6 Facts about Diagnosing Hepatitis C
A blood test, called a hepatitis C (HCV) antibody test, is used to determine if a person has ever been infected with the virus. This tests looks for antibodies to the hepatitis C virus, which are chemicals released in the bloodstream when someone is infected.
A non-reactive or negative antibody test means a person does not have hepatitis C. But if a person has been exposed to the virus within the last six months, they will need to be tested again.
A reactive or positive antibody test means that HCV antibodies were found in the blood, and that at some time, the person was infected with hepatitis C.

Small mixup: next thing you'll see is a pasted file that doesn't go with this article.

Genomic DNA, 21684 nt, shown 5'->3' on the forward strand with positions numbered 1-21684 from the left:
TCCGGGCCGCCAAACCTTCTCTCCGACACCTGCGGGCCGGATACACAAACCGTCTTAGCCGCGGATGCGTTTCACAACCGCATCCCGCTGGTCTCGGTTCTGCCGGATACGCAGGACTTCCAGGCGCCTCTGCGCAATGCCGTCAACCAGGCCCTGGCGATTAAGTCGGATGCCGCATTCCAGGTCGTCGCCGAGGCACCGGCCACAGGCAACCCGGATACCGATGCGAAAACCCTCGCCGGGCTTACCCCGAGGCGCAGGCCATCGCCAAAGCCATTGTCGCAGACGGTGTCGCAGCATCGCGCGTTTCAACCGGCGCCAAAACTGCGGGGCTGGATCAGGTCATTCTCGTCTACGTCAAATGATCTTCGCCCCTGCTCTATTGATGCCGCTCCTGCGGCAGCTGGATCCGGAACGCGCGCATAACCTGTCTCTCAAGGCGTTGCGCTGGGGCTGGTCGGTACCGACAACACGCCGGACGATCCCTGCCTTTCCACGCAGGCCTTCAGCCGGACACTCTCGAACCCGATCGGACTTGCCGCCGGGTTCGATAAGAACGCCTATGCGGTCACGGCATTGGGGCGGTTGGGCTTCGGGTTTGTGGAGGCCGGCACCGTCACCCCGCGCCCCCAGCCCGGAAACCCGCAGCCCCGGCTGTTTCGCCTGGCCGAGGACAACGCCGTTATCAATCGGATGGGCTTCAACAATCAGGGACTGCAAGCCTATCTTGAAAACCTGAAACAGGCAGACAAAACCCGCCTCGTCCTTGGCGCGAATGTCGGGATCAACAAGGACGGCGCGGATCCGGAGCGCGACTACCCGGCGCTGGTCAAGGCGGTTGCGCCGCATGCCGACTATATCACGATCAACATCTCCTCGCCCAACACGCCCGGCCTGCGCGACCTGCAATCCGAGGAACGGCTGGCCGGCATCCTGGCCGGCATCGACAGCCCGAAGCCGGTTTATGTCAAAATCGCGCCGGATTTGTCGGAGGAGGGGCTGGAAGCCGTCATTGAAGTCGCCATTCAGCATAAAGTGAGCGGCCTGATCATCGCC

This is true even if the person no longer has the hepatitis C virus. A positive antibody test does not necessarily mean you still have HCV. A follow-up test is necessary.
If the results of the antibody test come back positive, an RNA test is needed to determine if the person is still carrying the hepatitis C virus. Another name for this is a PCR test.
If the RNA test is positive, it means the person still has hepatitis C, and should talk to their doctor about treatment options. New treatments are safe, effective and have very high cure rates.